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What other behaviors are associated with BFRBs?

Body-focused repetitive behaviors include any repetitive self-grooming behavior that involves biting, pulling, picking, or scraping one’s own hair, skin, or nails that results in damage to the body.

Some of the BFRBs listed below are not specifically indexed in the Diagnostic and Statistical Manual of Mental Disorders – Fifth Edition (DSM-5).  They are classified as “other specified obsessive-compulsive and related disorders", with specification of “body-focused repetitive behavior.”

Trichotemnomania (hair cutting)

Is characterized by the compulsive cutting of one's own hair to achieve some visual goal (evenness, visual improvement).

Trichophagia (hair eating)

Occurs in approximately 15% of patients with hair pulling disorder. Eating hair may cause serious medical complications in the form of trichobezoars – hairballs that may form in the stomach or bowel. Bezoars can be life-threatening. If you or your child experiences the following symptoms, it is recommended you seek advice from a medical doctor: feeling sick, vomiting, stomach pain, foul breath, or other symptoms of gastrointestinal problems.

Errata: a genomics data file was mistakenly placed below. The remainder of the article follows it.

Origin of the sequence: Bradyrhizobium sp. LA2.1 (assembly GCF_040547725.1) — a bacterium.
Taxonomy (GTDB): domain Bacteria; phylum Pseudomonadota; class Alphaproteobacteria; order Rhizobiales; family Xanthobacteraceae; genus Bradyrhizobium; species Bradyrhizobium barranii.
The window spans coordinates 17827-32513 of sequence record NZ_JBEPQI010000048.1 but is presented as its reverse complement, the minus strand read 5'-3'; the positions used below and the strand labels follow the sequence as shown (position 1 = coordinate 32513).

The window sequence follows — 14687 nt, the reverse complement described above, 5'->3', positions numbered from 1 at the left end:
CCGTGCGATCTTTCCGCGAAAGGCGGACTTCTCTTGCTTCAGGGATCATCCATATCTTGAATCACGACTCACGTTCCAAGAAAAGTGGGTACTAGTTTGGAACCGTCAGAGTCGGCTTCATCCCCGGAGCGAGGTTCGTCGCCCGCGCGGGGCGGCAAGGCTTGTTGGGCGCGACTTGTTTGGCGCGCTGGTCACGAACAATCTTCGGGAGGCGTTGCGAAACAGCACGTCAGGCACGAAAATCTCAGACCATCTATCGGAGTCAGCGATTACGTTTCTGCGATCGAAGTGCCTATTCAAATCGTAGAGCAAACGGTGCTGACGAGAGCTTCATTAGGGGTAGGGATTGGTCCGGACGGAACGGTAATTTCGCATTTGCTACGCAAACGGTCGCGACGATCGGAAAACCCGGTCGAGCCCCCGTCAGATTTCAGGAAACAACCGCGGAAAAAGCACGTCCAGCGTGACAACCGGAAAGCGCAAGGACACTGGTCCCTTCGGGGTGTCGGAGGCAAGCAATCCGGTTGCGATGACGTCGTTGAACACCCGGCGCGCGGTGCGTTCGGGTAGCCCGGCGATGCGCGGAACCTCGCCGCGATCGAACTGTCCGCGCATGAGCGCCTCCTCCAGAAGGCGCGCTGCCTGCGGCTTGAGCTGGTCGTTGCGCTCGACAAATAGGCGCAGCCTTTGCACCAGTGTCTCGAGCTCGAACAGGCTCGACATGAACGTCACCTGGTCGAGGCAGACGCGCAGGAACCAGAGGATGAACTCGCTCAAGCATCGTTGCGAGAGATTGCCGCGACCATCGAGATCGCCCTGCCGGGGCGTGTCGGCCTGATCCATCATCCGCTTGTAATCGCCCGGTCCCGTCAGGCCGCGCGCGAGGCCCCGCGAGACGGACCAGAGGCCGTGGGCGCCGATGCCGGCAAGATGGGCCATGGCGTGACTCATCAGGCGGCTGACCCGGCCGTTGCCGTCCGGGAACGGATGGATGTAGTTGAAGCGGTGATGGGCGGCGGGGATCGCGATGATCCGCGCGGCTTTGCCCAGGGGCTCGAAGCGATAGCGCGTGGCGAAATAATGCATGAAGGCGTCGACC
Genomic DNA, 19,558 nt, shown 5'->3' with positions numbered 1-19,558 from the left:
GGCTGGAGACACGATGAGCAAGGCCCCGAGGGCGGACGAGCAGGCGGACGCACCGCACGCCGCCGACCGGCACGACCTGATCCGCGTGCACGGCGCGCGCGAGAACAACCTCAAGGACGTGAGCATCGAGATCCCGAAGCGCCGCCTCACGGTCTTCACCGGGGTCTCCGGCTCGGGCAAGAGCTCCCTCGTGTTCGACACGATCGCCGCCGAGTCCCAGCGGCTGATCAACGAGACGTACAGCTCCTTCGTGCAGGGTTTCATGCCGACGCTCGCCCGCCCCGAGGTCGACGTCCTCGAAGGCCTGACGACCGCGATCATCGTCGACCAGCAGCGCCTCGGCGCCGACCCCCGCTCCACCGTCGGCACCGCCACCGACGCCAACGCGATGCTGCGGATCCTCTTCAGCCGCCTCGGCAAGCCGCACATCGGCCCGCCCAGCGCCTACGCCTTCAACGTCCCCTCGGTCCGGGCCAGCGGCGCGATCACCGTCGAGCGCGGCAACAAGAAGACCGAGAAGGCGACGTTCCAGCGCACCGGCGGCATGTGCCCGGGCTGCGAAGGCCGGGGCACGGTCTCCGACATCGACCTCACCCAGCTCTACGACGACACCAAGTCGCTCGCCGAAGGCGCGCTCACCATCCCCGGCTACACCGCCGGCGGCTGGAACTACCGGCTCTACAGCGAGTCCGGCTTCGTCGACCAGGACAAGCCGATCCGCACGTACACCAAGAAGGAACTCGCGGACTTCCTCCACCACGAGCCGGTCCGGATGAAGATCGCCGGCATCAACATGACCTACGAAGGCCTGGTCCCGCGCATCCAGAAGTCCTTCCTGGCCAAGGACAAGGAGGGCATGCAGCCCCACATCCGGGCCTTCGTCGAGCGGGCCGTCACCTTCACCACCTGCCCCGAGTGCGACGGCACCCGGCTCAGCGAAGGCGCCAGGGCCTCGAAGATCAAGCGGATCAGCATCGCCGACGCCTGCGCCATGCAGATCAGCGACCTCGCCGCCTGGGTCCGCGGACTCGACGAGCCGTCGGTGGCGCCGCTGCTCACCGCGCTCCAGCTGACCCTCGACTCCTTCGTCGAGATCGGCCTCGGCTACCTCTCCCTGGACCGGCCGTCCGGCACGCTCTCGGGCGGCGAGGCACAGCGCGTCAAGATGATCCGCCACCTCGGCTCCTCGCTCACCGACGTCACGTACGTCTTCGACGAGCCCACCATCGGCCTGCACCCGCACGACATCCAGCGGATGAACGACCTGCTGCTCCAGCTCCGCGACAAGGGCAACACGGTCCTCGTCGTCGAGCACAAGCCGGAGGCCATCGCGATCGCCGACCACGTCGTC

Lip Bite Keratosis (lip biting)

Involves the repetitive biting of the skin of one’s own lips.

Onychotillomania (nail picking)

Involves damage to the fingernails or toenails by means of chronic picking of the nails.

Dermatophagia (skin biting)

Often occurs among patients with onychophagia. Dermatophagia behaviors include biting the cuticles or fingers, and digesting scabs or skin (usually as a result of skin picking disorder). Oftentimes, lip, cheek, and tongue biting are also considered dermatophagia.

Tongue Chewing

Chronic chewing on the tongue, most frequently the sides of the tongue, to the point of damage is a common oral problem and is considered to be a BFRB.